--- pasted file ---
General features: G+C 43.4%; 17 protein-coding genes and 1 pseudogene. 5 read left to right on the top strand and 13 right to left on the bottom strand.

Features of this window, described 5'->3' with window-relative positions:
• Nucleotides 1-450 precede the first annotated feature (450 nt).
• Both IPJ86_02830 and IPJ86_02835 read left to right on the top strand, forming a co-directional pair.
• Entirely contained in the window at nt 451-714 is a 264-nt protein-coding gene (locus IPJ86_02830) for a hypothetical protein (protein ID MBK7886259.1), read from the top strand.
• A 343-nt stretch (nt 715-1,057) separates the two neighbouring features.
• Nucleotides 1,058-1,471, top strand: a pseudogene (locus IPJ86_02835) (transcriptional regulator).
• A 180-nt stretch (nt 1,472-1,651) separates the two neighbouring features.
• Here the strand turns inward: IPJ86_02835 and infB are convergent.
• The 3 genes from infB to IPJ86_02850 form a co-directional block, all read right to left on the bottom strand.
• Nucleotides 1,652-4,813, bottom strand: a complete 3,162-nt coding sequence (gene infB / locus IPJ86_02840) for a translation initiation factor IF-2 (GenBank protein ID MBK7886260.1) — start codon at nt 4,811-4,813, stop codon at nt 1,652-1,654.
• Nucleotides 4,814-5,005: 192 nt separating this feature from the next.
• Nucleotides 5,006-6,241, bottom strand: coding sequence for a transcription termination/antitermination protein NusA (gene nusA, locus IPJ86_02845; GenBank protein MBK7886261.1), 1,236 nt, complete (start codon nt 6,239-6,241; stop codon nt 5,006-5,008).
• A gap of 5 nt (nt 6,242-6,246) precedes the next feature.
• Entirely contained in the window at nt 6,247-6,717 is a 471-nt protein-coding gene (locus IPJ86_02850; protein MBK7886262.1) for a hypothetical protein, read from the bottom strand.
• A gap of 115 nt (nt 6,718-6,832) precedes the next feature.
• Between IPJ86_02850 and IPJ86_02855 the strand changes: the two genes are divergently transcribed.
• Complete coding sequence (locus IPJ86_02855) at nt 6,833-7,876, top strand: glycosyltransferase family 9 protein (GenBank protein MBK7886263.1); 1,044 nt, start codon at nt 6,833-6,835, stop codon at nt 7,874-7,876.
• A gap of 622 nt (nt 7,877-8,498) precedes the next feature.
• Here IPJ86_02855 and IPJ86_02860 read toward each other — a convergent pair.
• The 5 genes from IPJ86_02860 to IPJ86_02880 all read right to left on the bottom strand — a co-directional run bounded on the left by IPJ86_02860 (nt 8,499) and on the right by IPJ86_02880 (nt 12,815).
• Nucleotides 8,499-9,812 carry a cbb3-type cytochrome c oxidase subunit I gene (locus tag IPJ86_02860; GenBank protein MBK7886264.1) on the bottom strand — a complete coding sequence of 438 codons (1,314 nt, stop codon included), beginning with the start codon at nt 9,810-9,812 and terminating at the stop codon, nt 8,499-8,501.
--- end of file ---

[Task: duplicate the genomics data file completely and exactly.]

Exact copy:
General features: G+C 43.4%; 17 protein-coding genes and 1 pseudogene. 5 read left to right on the top strand and 13 right to left on the bottom strand.

Features of this window, described 5'->3' with window-relative positions:
• Nucleotides 1-450 precede the first annotated feature (450 nt).
• Both IPJ86_02830 and IPJ86_02835 read left to right on the top strand, forming a co-directional pair.
• Entirely contained in the window at nt 451-714 is a 264-nt protein-coding gene (locus IPJ86_02830) for a hypothetical protein (protein ID MBK7886259.1), read from the top strand.
• A 343-nt stretch (nt 715-1,057) separates the two neighbouring features.
• Nucleotides 1,058-1,471, top strand: a pseudogene (locus IPJ86_02835) (transcriptional regulator).
• A 180-nt stretch (nt 1,472-1,651) separates the two neighbouring features.
• Here the strand turns inward: IPJ86_02835 and infB are convergent.
• The 3 genes from infB to IPJ86_02850 form a co-directional block, all read right to left on the bottom strand.
• Nucleotides 1,652-4,813, bottom strand: a complete 3,162-nt coding sequence (gene infB / locus IPJ86_02840) for a translation initiation factor IF-2 (GenBank protein ID MBK7886260.1) — start codon at nt 4,811-4,813, stop codon at nt 1,652-1,654.
• Nucleotides 4,814-5,005: 192 nt separating this feature from the next.
• Nucleotides 5,006-6,241, bottom strand: coding sequence for a transcription termination/antitermination protein NusA (gene nusA, locus IPJ86_02845; GenBank protein MBK7886261.1), 1,236 nt, complete (start codon nt 6,239-6,241; stop codon nt 5,006-5,008).
• A gap of 5 nt (nt 6,242-6,246) precedes the next feature.
• Entirely contained in the window at nt 6,247-6,717 is a 471-nt protein-coding gene (locus IPJ86_02850; protein MBK7886262.1) for a hypothetical protein, read from the bottom strand.
• A gap of 115 nt (nt 6,718-6,832) precedes the next feature.
• Between IPJ86_02850 and IPJ86_02855 the strand changes: the two genes are divergently transcribed.
• Complete coding sequence (locus IPJ86_02855) at nt 6,833-7,876, top strand: glycosyltransferase family 9 protein (GenBank protein MBK7886263.1); 1,044 nt, start codon at nt 6,833-6,835, stop codon at nt 7,874-7,876.
• A gap of 622 nt (nt 7,877-8,498) precedes the next feature.
• Here IPJ86_02855 and IPJ86_02860 read toward each other — a convergent pair.
• The 5 genes from IPJ86_02860 to IPJ86_02880 all read right to left on the bottom strand — a co-directional run bounded on the left by IPJ86_02860 (nt 8,499) and on the right by IPJ86_02880 (nt 12,815).
• Nucleotides 8,499-9,812 carry a cbb3-type cytochrome c oxidase subunit I gene (locus tag IPJ86_02860; GenBank protein MBK7886264.1) on the bottom strand — a complete coding sequence of 438 codons (1,314 nt, stop codon included), beginning with the start codon at nt 9,810-9,812 and terminating at the stop codon, nt 8,499-8,501.